Taste Buds Rule — Our Evolving Food Preferences



People change their mind all the time. For instance, I used to sport the bleached blond hair/multiple ear piercings look. (Note: this was pre-Guy Fieri. Hell, it was pre-Food Network.) I once bought a Cinderella cassette (Long Cold Winter, perhaps the best hair-metal concept record ever). And I used to absolutely hate — hate! — bananas, Dr. Pepper and cinnamon.

But, as most thinking people are apt to discover, your tastes and preferences (and maybe even your prejudices) tend to change as the years go by. I now drive a sensible sedan. My hair is back to its natural color, and I've grown a beard. I've learned that there is no such thing as a guilty pleasure. Oh, and I now love Dr. Pepper, have a begrudging respect for 'nanners and go absolutely gaga over cinnamon.

To quote Jerry Seinfeld, cinnamon "should be on tables at restaurants along with salt and pepper. Anytime anyone says, 'Oh, this is so good. What's in it?,' the answer invariably comes back, 'Cinnamon.' Cinnamon! Again and again!"

Which got me to thinking. Why do I like cinnamon so much now, when not but a few years ago I'd have sooner eaten my Sauconys? After doing extensive research (OK, so I poked around the Internet for an hour or so), I'm pleased to report I have the answer.

It turns out I'm just getting old.

Here's how it works: Most of us have between 50 and 150 taste receptors on our tongues, which are clustered in our taste buds. Depending on how many taste receptors you have, you may prefer salty or spicy foods (as yours truly), or you may end up preferring more bitter foods, sugar substitutes and things like dry red wine.

People who have a higher number of taste receptors on their tongues are known as super-tasters and often get categorized as "picky eaters." These folks tend to love some foods and despise others (they may also use more salt than others, to mask the taste of bitter foods). People with fewer receptors are categorized as non-tasters, meaning they'll eat most anything you shove down their throats. Some call these people red-state voters. (Rimshot!) But I digress.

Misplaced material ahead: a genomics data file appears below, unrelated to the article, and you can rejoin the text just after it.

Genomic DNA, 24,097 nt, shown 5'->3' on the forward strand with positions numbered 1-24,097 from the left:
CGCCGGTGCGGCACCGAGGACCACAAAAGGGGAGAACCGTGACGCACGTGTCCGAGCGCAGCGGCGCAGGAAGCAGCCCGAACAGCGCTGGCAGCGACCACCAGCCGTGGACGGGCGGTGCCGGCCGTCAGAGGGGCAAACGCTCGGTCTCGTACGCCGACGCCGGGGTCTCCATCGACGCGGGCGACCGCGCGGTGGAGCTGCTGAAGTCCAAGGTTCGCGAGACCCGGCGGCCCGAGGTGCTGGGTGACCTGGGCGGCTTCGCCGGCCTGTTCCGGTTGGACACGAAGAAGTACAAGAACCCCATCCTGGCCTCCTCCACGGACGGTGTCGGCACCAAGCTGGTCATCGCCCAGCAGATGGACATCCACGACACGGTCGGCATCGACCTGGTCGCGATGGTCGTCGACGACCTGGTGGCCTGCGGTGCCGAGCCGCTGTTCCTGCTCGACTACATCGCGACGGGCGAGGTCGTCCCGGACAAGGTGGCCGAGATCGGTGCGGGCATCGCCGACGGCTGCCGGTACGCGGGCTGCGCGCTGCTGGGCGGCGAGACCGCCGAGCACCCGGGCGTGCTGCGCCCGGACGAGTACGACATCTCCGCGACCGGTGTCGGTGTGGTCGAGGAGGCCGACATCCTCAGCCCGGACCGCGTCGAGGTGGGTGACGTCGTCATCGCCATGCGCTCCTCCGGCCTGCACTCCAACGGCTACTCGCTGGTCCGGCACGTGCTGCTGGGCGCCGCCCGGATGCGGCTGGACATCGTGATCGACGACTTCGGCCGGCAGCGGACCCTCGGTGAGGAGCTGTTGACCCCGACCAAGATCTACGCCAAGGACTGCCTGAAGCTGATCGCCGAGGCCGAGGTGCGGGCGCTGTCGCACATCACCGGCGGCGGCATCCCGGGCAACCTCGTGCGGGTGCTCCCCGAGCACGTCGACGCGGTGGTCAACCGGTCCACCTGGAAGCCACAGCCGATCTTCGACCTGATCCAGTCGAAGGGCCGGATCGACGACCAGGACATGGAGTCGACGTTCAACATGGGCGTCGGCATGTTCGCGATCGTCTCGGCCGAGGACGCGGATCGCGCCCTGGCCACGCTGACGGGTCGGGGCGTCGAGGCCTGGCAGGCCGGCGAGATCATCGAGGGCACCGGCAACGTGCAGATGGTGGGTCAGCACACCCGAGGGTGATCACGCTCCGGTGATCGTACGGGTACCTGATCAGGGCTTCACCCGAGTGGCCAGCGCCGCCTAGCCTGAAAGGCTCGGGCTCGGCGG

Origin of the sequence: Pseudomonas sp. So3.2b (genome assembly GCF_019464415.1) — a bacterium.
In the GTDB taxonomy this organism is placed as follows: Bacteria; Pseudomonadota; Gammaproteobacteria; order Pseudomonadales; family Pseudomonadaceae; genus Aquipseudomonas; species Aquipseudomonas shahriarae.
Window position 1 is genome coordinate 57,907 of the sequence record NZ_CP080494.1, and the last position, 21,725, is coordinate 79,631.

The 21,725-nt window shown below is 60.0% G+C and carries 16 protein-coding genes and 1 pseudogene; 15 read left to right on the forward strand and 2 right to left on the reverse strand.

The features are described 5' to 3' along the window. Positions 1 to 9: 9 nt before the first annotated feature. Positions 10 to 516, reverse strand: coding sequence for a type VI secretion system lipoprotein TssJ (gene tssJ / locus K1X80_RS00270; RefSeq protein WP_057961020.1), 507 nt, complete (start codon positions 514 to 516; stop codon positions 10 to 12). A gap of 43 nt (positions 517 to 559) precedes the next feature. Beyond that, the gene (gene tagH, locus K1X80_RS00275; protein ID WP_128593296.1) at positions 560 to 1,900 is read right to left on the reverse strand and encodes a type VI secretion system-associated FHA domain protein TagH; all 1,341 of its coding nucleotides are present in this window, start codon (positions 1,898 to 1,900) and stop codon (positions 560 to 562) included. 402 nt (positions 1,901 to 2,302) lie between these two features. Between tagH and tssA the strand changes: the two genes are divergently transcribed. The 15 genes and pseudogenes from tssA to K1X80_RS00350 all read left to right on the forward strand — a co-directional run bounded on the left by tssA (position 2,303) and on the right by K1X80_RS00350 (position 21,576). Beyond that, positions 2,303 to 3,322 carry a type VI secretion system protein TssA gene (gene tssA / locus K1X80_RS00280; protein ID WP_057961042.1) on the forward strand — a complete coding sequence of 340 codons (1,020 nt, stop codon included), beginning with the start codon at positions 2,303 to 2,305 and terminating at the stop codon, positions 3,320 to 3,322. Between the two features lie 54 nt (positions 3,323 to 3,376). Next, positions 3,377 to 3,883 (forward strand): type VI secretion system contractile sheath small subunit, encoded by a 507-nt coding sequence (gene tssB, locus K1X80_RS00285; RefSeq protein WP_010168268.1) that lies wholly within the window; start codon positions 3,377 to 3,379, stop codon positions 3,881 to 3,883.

If you're curious to find out which type of taster you are, suck on a blue snow cone or piece of candy, or use a drop or two of blue food coloring. The blue dye will enable you to see the small bumps, or papillae, that contain your taste receptors. Take a piece of notebook paper, and tear off a corner containing a binder hole. Place it over your tongue, and count the number of little dots that you see inside the hole. Super-tasters will, on average, have 35 or more. Average tasters have between 15 and 35, and non-tasters have less than 15.

According to commonly accepted studies, some 25 percent of Americans are "super-tasters," and another 25 percent are "non-tasters." Most Americans, the remaining 50 percent, are located somewhere in the middle.One's sense of smell also figures strongly in this trigonometry of taste. Try drinking coffee or eating chocolate while holding your nose. You'll be able to taste the bittersweetness of both, but the real experience will come across as rather half-baked. (Speaking of which, smokers of any variety stand to lose much of their sense of taste with regular toking.)

Ever see chefs huffing and puffing while tasting their food? Ever make fun of all the swishing and gasping and whooshing that goes on at a wine tasting? Why, they're just cleansing the ol' palate. (OK, so maybe they're showing off just a bit, too.)

In fact, taste and smell cells are the only cells in the nervous system that are regularly replaced. And this, more so than anything else, determines the kinds of foods we like. New taste receptors are replaced continually, sometimes as often as every 10 days. This is why a kid may decide he hates crowder peas when he's a teen but later attack them with farm-to-table fervor.

Of course, as with everything else, things tend to diminish as one ages. Some taste receptors will cease to grow back after one hits middle age, which we may well have to thank for older suburbanites fetishizing wood-smoke barbecuing, dry red wine and boutique hot sauces.

So take it easy on your young'uns the next time they refuse to eat their vegetables — it's not all their fault. (Research also points to presentation playing a part, so try not to serve meals consisting of five or six shades of green or brown.)

That said, you gotta stay on 'em. Who knows? Perhaps one day, they'll become a gourmry, a Michelin three-star chef or an organic, heirloom-variety farmer. Then again, maybe they'll continue to eat Beefaroni and drink Mountain Dew Code Red till the end of their days.

As the old saying goes, there's no accounting for taste.

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